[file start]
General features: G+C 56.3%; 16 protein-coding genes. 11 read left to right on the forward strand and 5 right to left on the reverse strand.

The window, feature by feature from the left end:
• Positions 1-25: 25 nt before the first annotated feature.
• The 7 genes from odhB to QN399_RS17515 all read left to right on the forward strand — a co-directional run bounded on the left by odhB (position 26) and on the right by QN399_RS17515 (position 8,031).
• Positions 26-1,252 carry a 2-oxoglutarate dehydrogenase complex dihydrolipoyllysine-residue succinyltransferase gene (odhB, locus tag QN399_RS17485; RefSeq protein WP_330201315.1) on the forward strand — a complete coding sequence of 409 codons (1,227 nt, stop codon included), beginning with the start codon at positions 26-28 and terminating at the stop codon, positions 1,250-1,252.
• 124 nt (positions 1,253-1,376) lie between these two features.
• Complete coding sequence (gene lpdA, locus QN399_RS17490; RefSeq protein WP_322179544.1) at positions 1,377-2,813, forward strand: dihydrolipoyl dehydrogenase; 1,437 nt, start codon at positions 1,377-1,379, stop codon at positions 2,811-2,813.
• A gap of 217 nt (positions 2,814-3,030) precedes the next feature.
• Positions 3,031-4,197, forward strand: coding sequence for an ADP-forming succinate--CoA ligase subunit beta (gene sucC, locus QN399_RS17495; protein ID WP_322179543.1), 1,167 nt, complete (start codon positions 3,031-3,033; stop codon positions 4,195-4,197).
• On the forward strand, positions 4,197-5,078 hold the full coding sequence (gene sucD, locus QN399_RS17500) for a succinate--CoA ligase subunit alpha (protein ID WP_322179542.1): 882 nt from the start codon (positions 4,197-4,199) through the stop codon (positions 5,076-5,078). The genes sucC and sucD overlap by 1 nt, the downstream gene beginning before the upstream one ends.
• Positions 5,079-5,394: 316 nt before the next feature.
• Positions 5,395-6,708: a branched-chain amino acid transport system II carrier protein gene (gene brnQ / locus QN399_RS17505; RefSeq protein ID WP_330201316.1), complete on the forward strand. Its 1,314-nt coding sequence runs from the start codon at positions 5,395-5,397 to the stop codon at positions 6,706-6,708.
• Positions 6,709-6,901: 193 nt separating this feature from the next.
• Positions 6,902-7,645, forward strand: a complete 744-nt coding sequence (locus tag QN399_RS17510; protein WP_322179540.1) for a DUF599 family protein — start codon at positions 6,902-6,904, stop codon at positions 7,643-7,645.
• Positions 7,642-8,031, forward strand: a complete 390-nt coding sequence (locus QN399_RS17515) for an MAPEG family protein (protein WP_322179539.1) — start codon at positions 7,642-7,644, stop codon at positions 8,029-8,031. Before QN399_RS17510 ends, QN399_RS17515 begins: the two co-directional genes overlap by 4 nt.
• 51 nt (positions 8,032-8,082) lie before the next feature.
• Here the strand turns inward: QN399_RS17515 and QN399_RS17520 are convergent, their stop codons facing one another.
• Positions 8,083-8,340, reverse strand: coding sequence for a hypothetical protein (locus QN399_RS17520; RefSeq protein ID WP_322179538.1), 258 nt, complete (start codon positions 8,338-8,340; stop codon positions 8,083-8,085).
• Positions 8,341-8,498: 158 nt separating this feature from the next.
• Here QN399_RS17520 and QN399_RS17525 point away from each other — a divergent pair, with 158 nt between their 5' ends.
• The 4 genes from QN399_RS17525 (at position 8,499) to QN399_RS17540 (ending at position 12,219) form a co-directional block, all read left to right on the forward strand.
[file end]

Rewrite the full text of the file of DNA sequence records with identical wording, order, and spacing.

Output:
General features: G+C 56.3%; 16 protein-coding genes. 11 read left to right on the forward strand and 5 right to left on the reverse strand.

The window, feature by feature from the left end:
• Positions 1-25: 25 nt before the first annotated feature.
• The 7 genes from odhB to QN399_RS17515 all read left to right on the forward strand — a co-directional run bounded on the left by odhB (position 26) and on the right by QN399_RS17515 (position 8,031).
• Positions 26-1,252 carry a 2-oxoglutarate dehydrogenase complex dihydrolipoyllysine-residue succinyltransferase gene (odhB, locus tag QN399_RS17485; RefSeq protein WP_330201315.1) on the forward strand — a complete coding sequence of 409 codons (1,227 nt, stop codon included), beginning with the start codon at positions 26-28 and terminating at the stop codon, positions 1,250-1,252.
• 124 nt (positions 1,253-1,376) lie between these two features.
• Complete coding sequence (gene lpdA, locus QN399_RS17490; RefSeq protein WP_322179544.1) at positions 1,377-2,813, forward strand: dihydrolipoyl dehydrogenase; 1,437 nt, start codon at positions 1,377-1,379, stop codon at positions 2,811-2,813.
• A gap of 217 nt (positions 2,814-3,030) precedes the next feature.
• Positions 3,031-4,197, forward strand: coding sequence for an ADP-forming succinate--CoA ligase subunit beta (gene sucC, locus QN399_RS17495; protein ID WP_322179543.1), 1,167 nt, complete (start codon positions 3,031-3,033; stop codon positions 4,195-4,197).
• On the forward strand, positions 4,197-5,078 hold the full coding sequence (gene sucD, locus QN399_RS17500) for a succinate--CoA ligase subunit alpha (protein ID WP_322179542.1): 882 nt from the start codon (positions 4,197-4,199) through the stop codon (positions 5,076-5,078). The genes sucC and sucD overlap by 1 nt, the downstream gene beginning before the upstream one ends.
• Positions 5,079-5,394: 316 nt before the next feature.
• Positions 5,395-6,708: a branched-chain amino acid transport system II carrier protein gene (gene brnQ / locus QN399_RS17505; RefSeq protein ID WP_330201316.1), complete on the forward strand. Its 1,314-nt coding sequence runs from the start codon at positions 5,395-5,397 to the stop codon at positions 6,706-6,708.
• Positions 6,709-6,901: 193 nt separating this feature from the next.
• Positions 6,902-7,645, forward strand: a complete 744-nt coding sequence (locus tag QN399_RS17510; protein WP_322179540.1) for a DUF599 family protein — start codon at positions 6,902-6,904, stop codon at positions 7,643-7,645.
• Positions 7,642-8,031, forward strand: a complete 390-nt coding sequence (locus QN399_RS17515) for an MAPEG family protein (protein WP_322179539.1) — start codon at positions 7,642-7,644, stop codon at positions 8,029-8,031. Before QN399_RS17510 ends, QN399_RS17515 begins: the two co-directional genes overlap by 4 nt.
• 51 nt (positions 8,032-8,082) lie before the next feature.
• Here the strand turns inward: QN399_RS17515 and QN399_RS17520 are convergent, their stop codons facing one another.
• Positions 8,083-8,340, reverse strand: coding sequence for a hypothetical protein (locus QN399_RS17520; RefSeq protein ID WP_322179538.1), 258 nt, complete (start codon positions 8,338-8,340; stop codon positions 8,083-8,085).
• Positions 8,341-8,498: 158 nt separating this feature from the next.
• Here QN399_RS17520 and QN399_RS17525 point away from each other — a divergent pair, with 158 nt between their 5' ends.
• The 4 genes from QN399_RS17525 (at position 8,499) to QN399_RS17540 (ending at position 12,219) form a co-directional block, all read left to right on the forward strand.